International air strikes on Libya have forced government troops to retreat, with rebels regaining control of the city of Ajdabiya today.
The fall of the eastern gateway urban centre followed a week of coalition action against Colonel Muammar Gaddafi's military, which included missile strikes by RAF Tornados yesterday and on Thursday.
The rebel victory in Ajdabiya dealt a blow to the regime, which acknowledged that the air strikes had forced its troops to withdraw and accused international forces of choosing sides in the fight.
"This is the objective of the coalition now. It is not to protect civilians because now they are directly fighting against the armed forces," deputy foreign minister Khaled Kaim said in Tripoli. "They are trying to push the country to the brink of a civil war."
His claims came as the Ministry of Defence released details of the mission carried out by British Tornado GR4 aircraft yesterday afternoon, which saw them take part in a co-ordinated missile strike against units of Gaddafi's military.
Major General John Lorimer said: "The Tornado aircraft launched a number of guided Brimstone missiles, destroying three armoured vehicles in Misrata and two further armoured vehicles in Ajdabiya.
"Brimstone is a high precision, low collateral damage weapon optimised against demanding and mobile targets.
"Britain and her international partners remain engaged in operations to support United Nations Security Resolution 1973, to enforce the established no-fly zone and are contributing to the Nato arms embargo of Libya."
Today's recapturing of Ajdabiya by anti-government fighters marked the first major turnaround for the uprising.
On the road into Ajdabiya, at least eight blackened regime tanks lay on the ground, while drivers honked horns in celebration and flew the tricolour rebel flag.
Others in the city fired their guns into the air and danced on the burned out combat vehicles.
Saif Sadawi, a 20-year-old rebel fighter, said the city's eastern gate fell late last night and the western gate fell at dawn after air strikes on both locations.
"All of Ajdabiya is free," he said.
Another rebel fighter, Ahmed Faraj, 38, from Ajdabiya, added: "Without the planes we couldn't have done this. Gaddafi's weapons are at a different level than ours. "With the help of the planes we are going to push onward to Tripoli, God willing."
The US commander in charge of the overall international mission, Army General Carter Ham, said the international partners could easily destroy all the regime forces in Ajdabiya, but the city itself would be destroyed in the process.
"We'd be killing the very people that we're charged with protecting," he said.
Instead, the focus was on disrupting the communications and supply lines that allow Gaddafi's forces to keep fighting in Ajdabiya and other urban areas like Misrata, he said.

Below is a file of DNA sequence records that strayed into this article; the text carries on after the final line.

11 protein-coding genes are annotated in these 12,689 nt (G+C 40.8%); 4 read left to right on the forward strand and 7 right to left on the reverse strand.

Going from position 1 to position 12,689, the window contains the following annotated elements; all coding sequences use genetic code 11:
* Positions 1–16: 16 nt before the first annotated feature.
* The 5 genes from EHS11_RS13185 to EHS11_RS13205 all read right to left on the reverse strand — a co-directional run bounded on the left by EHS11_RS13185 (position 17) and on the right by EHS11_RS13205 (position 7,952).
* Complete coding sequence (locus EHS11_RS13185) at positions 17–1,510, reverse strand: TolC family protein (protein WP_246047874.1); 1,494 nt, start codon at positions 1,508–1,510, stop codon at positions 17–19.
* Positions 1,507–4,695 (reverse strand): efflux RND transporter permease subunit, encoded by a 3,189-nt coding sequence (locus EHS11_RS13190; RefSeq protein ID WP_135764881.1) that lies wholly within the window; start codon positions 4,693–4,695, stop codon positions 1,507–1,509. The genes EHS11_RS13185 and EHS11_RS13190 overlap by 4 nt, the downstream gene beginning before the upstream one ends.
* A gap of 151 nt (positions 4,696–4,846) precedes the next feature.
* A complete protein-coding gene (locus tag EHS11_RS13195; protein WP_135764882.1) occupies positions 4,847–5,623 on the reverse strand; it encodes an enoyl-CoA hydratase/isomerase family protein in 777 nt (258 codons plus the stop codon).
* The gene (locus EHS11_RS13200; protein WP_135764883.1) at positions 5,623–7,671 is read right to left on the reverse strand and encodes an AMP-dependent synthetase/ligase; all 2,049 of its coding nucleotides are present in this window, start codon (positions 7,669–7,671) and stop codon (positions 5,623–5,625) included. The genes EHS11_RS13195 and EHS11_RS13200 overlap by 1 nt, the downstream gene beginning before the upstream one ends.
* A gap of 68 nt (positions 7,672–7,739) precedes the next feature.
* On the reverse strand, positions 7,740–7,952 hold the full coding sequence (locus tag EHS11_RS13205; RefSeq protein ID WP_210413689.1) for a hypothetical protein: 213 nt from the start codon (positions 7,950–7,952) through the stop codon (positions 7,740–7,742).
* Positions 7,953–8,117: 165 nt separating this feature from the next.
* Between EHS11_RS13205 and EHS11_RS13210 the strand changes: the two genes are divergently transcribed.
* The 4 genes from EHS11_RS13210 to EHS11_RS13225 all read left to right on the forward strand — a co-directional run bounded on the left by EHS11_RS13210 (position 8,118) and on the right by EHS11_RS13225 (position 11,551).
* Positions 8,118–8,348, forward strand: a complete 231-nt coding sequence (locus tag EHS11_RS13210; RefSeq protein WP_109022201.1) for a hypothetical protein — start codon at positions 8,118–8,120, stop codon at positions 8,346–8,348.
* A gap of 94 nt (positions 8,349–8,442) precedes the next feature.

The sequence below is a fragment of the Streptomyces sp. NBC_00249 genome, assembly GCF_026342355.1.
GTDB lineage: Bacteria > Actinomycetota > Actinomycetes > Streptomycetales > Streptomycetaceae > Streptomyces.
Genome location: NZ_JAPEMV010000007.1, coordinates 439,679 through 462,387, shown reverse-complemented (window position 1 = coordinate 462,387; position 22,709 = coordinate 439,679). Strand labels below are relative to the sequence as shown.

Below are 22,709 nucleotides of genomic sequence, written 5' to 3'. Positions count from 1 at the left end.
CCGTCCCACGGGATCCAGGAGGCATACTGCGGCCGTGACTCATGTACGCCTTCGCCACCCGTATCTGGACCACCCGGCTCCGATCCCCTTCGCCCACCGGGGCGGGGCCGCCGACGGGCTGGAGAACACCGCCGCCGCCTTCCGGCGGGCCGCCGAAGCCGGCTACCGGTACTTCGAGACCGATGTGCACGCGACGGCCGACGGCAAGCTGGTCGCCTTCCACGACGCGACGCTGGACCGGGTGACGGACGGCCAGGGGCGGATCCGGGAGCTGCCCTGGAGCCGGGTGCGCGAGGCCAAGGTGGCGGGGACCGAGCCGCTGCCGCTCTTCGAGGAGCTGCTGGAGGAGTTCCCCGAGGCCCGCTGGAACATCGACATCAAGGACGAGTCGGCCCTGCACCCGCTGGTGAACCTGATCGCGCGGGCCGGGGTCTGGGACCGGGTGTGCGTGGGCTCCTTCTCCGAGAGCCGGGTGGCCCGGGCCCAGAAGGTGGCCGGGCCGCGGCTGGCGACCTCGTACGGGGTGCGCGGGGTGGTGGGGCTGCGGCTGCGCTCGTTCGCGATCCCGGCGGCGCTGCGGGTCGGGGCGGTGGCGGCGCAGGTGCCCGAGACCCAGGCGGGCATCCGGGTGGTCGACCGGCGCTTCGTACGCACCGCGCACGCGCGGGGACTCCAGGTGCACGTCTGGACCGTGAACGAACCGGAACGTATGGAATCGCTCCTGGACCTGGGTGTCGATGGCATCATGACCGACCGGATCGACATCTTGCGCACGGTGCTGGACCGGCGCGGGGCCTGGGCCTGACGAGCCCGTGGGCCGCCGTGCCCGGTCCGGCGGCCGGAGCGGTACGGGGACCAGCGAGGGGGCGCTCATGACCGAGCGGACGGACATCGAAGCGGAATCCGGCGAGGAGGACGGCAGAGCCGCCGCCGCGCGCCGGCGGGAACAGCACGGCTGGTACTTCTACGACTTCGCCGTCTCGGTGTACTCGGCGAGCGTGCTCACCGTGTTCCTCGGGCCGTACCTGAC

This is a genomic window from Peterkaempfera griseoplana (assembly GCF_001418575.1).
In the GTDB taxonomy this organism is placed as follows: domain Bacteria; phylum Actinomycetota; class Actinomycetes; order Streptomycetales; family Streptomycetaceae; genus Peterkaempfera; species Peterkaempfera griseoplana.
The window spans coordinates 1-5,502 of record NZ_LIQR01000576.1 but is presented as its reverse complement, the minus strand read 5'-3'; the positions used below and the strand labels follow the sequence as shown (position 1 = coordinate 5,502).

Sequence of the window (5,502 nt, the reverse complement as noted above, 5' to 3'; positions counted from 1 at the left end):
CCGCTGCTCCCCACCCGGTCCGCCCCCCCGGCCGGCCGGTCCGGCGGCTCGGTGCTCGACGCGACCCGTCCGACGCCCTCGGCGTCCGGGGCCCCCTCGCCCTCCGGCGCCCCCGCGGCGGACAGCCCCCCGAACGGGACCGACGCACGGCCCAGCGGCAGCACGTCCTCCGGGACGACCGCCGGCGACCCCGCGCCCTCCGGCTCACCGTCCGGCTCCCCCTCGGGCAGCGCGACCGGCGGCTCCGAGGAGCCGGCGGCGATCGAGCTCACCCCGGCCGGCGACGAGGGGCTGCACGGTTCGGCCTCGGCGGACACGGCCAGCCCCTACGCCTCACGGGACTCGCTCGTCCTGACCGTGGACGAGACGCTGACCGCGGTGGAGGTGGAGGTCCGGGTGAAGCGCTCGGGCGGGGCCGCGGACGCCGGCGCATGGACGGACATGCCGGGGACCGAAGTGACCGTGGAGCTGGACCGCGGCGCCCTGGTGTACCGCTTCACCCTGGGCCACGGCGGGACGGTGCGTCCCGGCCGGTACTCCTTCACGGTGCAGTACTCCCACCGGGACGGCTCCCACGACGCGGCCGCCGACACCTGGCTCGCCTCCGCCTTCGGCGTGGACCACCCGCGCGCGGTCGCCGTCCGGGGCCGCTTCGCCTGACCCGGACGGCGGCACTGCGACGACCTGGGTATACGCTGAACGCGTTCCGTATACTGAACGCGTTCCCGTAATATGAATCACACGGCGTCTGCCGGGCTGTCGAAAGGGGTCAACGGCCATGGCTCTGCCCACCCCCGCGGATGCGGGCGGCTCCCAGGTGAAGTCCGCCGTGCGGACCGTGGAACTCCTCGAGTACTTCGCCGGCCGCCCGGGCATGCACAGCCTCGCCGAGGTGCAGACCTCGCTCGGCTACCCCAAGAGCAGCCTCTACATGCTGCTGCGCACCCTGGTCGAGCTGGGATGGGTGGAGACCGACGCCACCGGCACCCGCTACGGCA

But despite the air strikes and today's turnaround in Ajdabiya, forces loyal to Gaddafi remain a real threat to civilians, according to Pentagon officials in the US, who are considering expanding the firepower and airborne surveillance systems in the military campaign.
Ajdabiya's original fall to the dictator's troops prompted the UN resolution authorising international action in the north African country.
The operation has led to fears in Britain that Gaddafi could take revenge for the country's involvement in air attacks if he remains in power.
Justice Secretary Kenneth Clarke warned that the dictator could retaliate by staging another Lockerbie-style terror attack.
He told The Guardian: "We do have one particular interest in the Maghreb (the western region of North Africa), which is Lockerbie.
"The British people have reason to remember the curse of Gaddafi - Gaddafi back in power, the old Gaddafi looking for revenge. We have a real interest in preventing that."
Meanwhile David Cameron spoke by telephone today to UN Secretary General Ban Ki Moon and Qatari Prime Minister Hamed bin Jassem, who both confirmed they would be attending the international conference on Libya in London on Tuesday.
Downing Street said Mr Cameron welcomed the Qatari air force's first flight in support of the no-fly zone as a clear signal of the Arab world's commitment to enforcing UN Security Council resolutions.
The UN Security Council authorised the operation to protect Libyan civilians after Gaddafi launched attacks against anti-government protesters who demanded he step down after 42 years in power.
The air strikes have sapped the strength of the regime's forces but rebel advances have foundered and the two sides have been at stalemate in key cities.
Ajdabiya, the gateway to the opposition's eastern stronghold, and the western city of Misrata have especially suffered because the rebels lack the heavy weapons to lift Gaddafi's siege.
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